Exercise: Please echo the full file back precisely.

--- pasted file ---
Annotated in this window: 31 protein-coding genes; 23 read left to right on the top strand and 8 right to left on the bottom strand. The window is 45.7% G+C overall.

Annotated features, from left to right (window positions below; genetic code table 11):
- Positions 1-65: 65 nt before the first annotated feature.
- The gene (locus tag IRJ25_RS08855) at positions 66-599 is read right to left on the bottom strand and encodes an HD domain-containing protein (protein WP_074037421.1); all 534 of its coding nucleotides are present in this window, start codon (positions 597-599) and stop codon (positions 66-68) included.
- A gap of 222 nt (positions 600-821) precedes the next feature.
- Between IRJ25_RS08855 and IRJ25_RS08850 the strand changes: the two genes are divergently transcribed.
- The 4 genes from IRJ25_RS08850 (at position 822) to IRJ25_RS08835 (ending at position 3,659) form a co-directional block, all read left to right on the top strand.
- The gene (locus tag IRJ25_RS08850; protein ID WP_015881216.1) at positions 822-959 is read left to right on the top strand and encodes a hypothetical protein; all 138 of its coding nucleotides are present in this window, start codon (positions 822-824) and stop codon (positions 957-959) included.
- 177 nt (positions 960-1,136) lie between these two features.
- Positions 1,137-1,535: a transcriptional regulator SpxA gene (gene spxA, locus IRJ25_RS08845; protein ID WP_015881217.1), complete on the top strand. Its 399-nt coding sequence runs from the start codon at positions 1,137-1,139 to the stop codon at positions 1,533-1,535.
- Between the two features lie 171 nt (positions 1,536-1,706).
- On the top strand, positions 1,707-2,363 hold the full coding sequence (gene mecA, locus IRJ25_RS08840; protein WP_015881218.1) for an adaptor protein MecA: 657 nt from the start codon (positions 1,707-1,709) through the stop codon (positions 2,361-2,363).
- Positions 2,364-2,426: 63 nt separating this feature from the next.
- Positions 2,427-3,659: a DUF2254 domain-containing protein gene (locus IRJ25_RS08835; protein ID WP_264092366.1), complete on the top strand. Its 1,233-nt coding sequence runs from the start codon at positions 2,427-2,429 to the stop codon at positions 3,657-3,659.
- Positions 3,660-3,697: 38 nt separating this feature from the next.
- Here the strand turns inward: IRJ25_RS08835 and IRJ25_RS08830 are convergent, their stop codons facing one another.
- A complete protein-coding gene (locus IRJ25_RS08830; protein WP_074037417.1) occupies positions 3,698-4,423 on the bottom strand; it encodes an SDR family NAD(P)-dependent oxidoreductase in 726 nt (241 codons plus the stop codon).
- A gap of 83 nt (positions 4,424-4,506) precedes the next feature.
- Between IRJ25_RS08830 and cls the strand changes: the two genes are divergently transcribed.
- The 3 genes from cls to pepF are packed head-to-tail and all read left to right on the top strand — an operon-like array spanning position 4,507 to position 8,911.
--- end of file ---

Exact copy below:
Annotated in this window: 31 protein-coding genes; 23 read left to right on the top strand and 8 right to left on the bottom strand. The window is 45.7% G+C overall.

Annotated features, from left to right (window positions below; genetic code table 11):
- Positions 1-65: 65 nt before the first annotated feature.
- The gene (locus tag IRJ25_RS08855) at positions 66-599 is read right to left on the bottom strand and encodes an HD domain-containing protein (protein WP_074037421.1); all 534 of its coding nucleotides are present in this window, start codon (positions 597-599) and stop codon (positions 66-68) included.
- A gap of 222 nt (positions 600-821) precedes the next feature.
- Between IRJ25_RS08855 and IRJ25_RS08850 the strand changes: the two genes are divergently transcribed.
- The 4 genes from IRJ25_RS08850 (at position 822) to IRJ25_RS08835 (ending at position 3,659) form a co-directional block, all read left to right on the top strand.
- The gene (locus tag IRJ25_RS08850; protein ID WP_015881216.1) at positions 822-959 is read left to right on the top strand and encodes a hypothetical protein; all 138 of its coding nucleotides are present in this window, start codon (positions 822-824) and stop codon (positions 957-959) included.
- 177 nt (positions 960-1,136) lie between these two features.
- Positions 1,137-1,535: a transcriptional regulator SpxA gene (gene spxA, locus IRJ25_RS08845; protein ID WP_015881217.1), complete on the top strand. Its 399-nt coding sequence runs from the start codon at positions 1,137-1,139 to the stop codon at positions 1,533-1,535.
- Between the two features lie 171 nt (positions 1,536-1,706).
- On the top strand, positions 1,707-2,363 hold the full coding sequence (gene mecA, locus IRJ25_RS08840; protein WP_015881218.1) for an adaptor protein MecA: 657 nt from the start codon (positions 1,707-1,709) through the stop codon (positions 2,361-2,363).
- Positions 2,364-2,426: 63 nt separating this feature from the next.
- Positions 2,427-3,659: a DUF2254 domain-containing protein gene (locus IRJ25_RS08835; protein ID WP_264092366.1), complete on the top strand. Its 1,233-nt coding sequence runs from the start codon at positions 2,427-2,429 to the stop codon at positions 3,657-3,659.
- Positions 3,660-3,697: 38 nt separating this feature from the next.
- Here the strand turns inward: IRJ25_RS08835 and IRJ25_RS08830 are convergent, their stop codons facing one another.
- A complete protein-coding gene (locus IRJ25_RS08830; protein WP_074037417.1) occupies positions 3,698-4,423 on the bottom strand; it encodes an SDR family NAD(P)-dependent oxidoreductase in 726 nt (241 codons plus the stop codon).
- A gap of 83 nt (positions 4,424-4,506) precedes the next feature.
- Between IRJ25_RS08830 and cls the strand changes: the two genes are divergently transcribed.
- The 3 genes from cls to pepF are packed head-to-tail and all read left to right on the top strand — an operon-like array spanning position 4,507 to position 8,911.